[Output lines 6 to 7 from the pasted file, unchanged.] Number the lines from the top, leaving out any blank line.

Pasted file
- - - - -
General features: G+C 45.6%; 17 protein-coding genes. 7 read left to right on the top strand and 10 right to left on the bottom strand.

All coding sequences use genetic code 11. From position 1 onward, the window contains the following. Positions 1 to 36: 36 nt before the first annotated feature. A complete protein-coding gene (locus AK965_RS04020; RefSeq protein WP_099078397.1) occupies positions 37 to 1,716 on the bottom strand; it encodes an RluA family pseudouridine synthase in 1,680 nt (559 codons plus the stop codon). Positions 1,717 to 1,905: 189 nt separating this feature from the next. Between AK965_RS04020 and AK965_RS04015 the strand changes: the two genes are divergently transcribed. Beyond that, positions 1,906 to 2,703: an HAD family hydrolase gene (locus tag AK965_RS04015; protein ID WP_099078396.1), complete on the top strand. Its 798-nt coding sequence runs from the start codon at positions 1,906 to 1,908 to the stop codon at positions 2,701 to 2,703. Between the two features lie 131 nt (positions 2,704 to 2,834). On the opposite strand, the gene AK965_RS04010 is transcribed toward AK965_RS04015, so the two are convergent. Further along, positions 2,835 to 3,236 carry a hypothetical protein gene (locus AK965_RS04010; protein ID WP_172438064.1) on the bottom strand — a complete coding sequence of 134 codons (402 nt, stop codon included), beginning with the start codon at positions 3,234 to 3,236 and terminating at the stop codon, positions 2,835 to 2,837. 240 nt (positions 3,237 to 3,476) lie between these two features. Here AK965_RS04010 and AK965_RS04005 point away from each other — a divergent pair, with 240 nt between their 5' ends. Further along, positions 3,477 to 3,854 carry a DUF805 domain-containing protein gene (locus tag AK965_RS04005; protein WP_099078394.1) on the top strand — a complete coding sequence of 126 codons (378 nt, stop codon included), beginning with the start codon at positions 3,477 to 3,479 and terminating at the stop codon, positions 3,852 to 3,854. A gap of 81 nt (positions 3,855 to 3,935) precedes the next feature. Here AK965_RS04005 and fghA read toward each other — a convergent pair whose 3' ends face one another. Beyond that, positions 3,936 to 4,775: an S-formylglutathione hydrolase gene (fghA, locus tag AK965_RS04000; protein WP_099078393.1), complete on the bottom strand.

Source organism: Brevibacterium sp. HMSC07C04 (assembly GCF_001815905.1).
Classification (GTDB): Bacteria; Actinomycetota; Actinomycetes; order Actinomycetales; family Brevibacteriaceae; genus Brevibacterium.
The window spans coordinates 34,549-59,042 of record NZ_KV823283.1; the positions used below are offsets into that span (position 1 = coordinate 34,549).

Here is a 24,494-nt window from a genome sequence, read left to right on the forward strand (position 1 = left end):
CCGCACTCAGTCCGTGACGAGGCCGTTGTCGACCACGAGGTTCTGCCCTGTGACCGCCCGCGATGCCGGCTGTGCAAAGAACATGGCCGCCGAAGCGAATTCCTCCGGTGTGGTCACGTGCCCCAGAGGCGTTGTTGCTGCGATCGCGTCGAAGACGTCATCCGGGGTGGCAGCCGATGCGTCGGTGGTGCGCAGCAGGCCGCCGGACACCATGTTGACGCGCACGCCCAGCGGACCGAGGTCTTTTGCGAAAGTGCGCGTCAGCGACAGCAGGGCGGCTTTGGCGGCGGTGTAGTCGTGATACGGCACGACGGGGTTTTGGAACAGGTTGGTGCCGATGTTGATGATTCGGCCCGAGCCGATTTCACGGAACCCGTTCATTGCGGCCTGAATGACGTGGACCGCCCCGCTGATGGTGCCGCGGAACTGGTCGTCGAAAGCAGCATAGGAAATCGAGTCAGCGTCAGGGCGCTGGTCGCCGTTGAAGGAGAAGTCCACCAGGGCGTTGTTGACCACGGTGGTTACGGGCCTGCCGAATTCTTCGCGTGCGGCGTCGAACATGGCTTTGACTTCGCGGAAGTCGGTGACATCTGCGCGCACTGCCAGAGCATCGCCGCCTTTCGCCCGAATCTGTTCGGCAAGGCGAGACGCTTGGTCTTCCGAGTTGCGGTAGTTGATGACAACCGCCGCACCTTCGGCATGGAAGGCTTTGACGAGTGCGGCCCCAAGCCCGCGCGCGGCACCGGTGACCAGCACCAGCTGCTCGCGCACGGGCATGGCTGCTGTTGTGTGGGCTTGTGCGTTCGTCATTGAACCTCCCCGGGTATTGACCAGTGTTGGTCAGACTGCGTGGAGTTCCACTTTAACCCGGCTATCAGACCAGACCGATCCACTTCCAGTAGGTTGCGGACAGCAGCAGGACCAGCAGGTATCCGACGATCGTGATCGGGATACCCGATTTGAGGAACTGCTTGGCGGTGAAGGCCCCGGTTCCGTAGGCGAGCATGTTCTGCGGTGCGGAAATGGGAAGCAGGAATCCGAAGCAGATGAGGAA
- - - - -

Here is a 24,494-nt window from a genome sequence, read left to right on the forward strand (position 1 = left end):
CCGCACTCAGTCCGTGACGAGGCCGTTGTCGACCACGAGGTTCTGCCCTGTGACCGCCCGCGATGCCGGCTGTGCAAAGAACATGGCCGCCGAAGCGAATTCCTCCGGTGTGGTCACGTGCCCCAGAGGCGTTGTTGCTGCGATCGCGTCGAAGACGTCATCCGGGGTGGCAGCCGATGCGTCGGTGGTGCGCAGCAGGCCGCCGGACACCATGTTGACGCGCACGCCCAGCGGACCGAGGTCTTTTGCGAAAGTGCGCGTCAGCGACAGCAGGGCGGCTTTGGCGGCGGTGTAGTCGTGATACGGCACGACGGGGTTTTGGAACAGGTTGGTGCCGATGTTGATGATTCGGCCCGAGCCGATTTCACGGAACCCGTTCATTGCGGCCTGAATGACGTGGACCGCCCCGCTGATGGTGCCGCGGAACTGGTCGTCGAAAGCAGCATAGGAAATCGAGTCAGCGTCAGGGCGCTGGTCGCCGTTGAAGGAGAAGTCCACCAGGGCGTTGTTGACCACGGTGGTTACGGGCCTGCCGAATTCTTCGCGTGCGGCGTCGAACATGGCTTTGACTTCGCGGAAGTCGGTGACATCTGCGCGCACTGCCAGAGCATCGCCGCCTTTCGCCCGAATCTGTTCGGCAAGGCGAGACGCTTGGTCTTCCGAGTTGCGGTAGTTGATGACAACCGCCGCACCTTCGGCATGGAAGGCTTTGACGAGTGCGGCCCCAAGCCCGCGCGCGGCACCGGTGACCAGCACCAGCTGCTCGCGCACGGGCATGGCTGCTGTTGTGTGGGCTTGTGCGTTCGTCATTGAACCTCCCCGGGTATTGACCAGTGTTGGTCAGACTGCGTGGAGTTCCACTTTAACCCGGCTATCAGACCAGACCGATCCACTTCCAGTAGGTTGCGGACAGCAGCAGGACCAGCAGGTATCCGACGATCGTGATCGGGATACCCGATTTGAGGAACTGCTTGGCGGTGAAGGCCCCGGTTCCGTAGGCGAGCATGTTCTGCGGTGCGGAAATGGGAAGCAGGAATCCGAAGCAGATGAGGAA